Day to day, you probably don’t think about your home water heater all that much. Who does? Water heaters typically fly under the plumbing radar - that is, until they fail. When this happens, you’re going to be faced with some tough decisions.
Should I have a professional technician repair the unit, or does it need replacing altogether? Is there anything I can do to repair my own water heater? Is repairing my heater even worth the money?
These are all things you may find racing through your mind when a heater unit fails. To find answers to these questions, you must first consider why your heater failed, and then evaluate the severity of the problem to decide whether to try a DIY fix or to call a professional.
Context: Diagnosing Your Water Heater Problem
Different water heater issues call for different solutions. For instance, if your unit’s heating element or burner has failed, you can usually repair the unit at no great cost. However, if rust within your unit and other corrosive elements have caused severe heater damage, you’re more than likely going to replace the unit.
Other common water heater problems, which may be resolved for a relatively low cost, include:
- Broken unit thermostat
- Dead pilot lights
- Stuck water valve sticks
- Tripped circuit breakers
When factoring repair costs for your home water heater, there are also a number of things you may have never considered that can raise the cost beyond what’s expected. This includes things like physical location and heater size, venting systems, drainage pipes and other nearby plumbing fixtures.
These are all things that you may have to take into account or upgrade when repairing/replacing your water heater. If your water heater is in close proximity to walls or other utilities, you may also have to have some work done on your home to remove the water heater unit. As circumstances vary, consider having a plumber come and inspect your unit, and provide cost estimates for the job.
Water Heater Repair Costs Explained
Generally, if your water heater unit is badly damaged, getting it inspected by a professional is your best option. Heavily corroded or leaking water heaters aren’t exactly problems you can brush off, and repair or replacement is almost always required for damages like these.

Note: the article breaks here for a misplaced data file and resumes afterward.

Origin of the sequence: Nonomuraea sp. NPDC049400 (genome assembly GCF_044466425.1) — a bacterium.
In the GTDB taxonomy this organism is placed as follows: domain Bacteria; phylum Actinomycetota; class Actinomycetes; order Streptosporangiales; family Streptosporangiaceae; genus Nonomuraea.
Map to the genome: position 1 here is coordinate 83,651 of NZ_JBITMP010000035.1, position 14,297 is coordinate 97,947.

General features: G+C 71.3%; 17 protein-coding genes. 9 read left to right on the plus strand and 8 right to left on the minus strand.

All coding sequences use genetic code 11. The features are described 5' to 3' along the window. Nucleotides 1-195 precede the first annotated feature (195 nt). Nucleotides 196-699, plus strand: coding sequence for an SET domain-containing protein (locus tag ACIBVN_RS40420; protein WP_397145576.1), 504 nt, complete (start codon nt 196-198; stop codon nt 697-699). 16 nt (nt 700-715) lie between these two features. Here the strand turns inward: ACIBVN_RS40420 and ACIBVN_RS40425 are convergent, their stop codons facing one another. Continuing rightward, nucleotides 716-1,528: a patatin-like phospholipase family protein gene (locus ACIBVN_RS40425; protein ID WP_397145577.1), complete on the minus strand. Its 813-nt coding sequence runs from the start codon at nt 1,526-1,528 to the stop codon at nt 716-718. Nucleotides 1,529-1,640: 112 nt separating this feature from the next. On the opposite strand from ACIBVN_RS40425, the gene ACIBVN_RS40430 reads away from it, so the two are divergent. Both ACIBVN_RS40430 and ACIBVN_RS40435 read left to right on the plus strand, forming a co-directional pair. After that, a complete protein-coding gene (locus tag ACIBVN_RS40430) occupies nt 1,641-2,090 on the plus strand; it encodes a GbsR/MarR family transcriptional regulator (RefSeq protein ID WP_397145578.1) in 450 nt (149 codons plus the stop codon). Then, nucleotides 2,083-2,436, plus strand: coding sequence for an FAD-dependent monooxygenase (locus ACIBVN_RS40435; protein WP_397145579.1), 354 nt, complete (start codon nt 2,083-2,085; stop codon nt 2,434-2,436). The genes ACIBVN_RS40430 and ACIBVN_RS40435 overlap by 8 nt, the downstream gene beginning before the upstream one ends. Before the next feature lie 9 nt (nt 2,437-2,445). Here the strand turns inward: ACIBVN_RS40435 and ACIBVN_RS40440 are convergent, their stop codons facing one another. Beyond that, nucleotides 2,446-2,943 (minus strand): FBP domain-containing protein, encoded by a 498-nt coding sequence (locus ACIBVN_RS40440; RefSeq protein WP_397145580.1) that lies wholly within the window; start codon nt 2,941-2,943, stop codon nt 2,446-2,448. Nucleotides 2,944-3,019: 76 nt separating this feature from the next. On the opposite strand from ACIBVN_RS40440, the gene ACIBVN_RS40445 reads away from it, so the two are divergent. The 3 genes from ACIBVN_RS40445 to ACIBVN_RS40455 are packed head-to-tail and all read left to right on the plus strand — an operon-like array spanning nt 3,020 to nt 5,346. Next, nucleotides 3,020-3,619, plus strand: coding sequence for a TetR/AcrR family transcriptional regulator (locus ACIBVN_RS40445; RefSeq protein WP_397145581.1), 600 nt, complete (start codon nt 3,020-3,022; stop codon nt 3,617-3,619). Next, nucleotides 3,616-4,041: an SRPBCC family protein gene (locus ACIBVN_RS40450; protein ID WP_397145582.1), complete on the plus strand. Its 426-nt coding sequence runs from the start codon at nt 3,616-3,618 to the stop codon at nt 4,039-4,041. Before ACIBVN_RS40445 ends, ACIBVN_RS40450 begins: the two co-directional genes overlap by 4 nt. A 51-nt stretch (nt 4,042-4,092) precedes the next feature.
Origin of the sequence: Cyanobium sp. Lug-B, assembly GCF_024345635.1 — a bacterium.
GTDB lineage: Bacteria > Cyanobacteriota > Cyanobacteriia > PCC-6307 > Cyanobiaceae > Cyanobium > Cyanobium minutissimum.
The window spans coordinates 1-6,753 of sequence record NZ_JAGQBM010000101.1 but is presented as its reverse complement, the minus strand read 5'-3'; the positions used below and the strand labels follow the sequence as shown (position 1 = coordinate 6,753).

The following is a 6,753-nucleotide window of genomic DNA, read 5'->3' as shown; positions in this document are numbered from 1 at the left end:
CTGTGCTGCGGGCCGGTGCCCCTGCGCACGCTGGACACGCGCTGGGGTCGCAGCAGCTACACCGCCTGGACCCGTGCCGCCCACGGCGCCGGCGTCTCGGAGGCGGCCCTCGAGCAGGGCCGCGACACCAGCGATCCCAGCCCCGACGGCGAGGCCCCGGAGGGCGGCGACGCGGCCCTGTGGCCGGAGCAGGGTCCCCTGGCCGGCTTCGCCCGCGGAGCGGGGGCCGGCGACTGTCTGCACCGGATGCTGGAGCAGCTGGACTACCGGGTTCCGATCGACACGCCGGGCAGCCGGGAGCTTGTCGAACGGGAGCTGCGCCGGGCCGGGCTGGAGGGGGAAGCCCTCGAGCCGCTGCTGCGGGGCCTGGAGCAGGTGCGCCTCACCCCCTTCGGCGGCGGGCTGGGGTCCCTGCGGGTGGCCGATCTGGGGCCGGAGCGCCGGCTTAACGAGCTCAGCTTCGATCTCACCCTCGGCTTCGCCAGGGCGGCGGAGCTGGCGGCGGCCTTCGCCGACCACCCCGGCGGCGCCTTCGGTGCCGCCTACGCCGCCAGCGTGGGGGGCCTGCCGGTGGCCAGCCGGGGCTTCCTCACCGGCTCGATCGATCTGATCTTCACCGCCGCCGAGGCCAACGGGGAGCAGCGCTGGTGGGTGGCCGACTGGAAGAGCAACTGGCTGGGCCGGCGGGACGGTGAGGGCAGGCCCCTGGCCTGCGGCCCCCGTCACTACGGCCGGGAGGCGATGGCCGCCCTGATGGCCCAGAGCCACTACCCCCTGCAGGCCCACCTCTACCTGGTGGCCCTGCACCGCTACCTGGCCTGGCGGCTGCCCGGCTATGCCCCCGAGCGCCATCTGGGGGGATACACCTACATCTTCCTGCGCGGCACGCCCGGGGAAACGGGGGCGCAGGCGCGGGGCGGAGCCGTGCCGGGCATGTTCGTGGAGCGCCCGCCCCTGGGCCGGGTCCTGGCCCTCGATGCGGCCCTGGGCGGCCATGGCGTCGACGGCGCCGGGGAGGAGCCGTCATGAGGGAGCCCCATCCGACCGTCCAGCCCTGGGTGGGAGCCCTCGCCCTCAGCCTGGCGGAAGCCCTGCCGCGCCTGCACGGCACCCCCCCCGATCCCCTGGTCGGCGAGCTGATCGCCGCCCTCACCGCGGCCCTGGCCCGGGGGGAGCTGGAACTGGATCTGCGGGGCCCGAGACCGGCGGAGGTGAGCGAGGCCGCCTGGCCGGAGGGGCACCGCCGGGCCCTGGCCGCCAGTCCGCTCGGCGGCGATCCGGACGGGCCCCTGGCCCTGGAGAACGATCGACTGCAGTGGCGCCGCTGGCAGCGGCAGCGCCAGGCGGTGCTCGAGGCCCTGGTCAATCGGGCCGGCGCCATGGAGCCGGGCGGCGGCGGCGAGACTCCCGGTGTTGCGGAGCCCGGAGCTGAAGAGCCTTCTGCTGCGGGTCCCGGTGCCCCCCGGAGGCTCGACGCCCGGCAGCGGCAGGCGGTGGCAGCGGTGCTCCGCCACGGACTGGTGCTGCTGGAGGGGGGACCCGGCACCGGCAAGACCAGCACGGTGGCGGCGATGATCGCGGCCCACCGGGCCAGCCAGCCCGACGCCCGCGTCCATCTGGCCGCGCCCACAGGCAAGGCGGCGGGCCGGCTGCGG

In these circumstances, however, you can make upgrade decisions which may offer long-term home energy savings. Tankless or solar water heaters, while requiring greater initial investment than conventional water heaters, consume a fraction of the energy that conventional models do annually.
To provide an option more efficient than conventional heaters, but less expensive than tankless, many water heater manufacturers now offer high-efficiency models of conventional heaters. These units can save homeowners as much as 20% of energy cost, and come with a lower price tag than comparable tankless models.
Over time, these energy savings pay for the units themselves, and can continue to conserve energy for years to come. If you have to replace your water heaters due to severe corrosion, rust or leaking, consider making the switch to more efficient models if funds allow it. Additional things to consider when upgrading your home water heater include:
- Total gallon capacity
- Heater dimensions (size is a common factor in water heater placement)
- Energy efficiency rating (use this to find the most efficient model in your pricing range)
Extending the Life of Your Water Heater
Of course, you can avoid the water repair/replace dilemma altogether by caring for your conventional unit proactively. For instance, flushing your water heater (which you can actually do yourself, using simple DIY draining methods) once annually can prevent significant gunk/material buildup. Also consider inspecting your unit’s anode rod along the same schedule, as these rods collect corrosion and can deteriorate with time.
If your water heater cannot be repaired or cleaned with DIY methods, or if more severe problems call for unit replacement, there’s not much you can do but make the investment. However, by switching to more efficient units, or tankless/solar water heater types, you can see long-term energy savings over time, which pay off the initial cost. Typically, upgrading your water heater to a more energy efficient model will always be worth the money, if you have the up-front capital to do so.
Topics: Water Heaters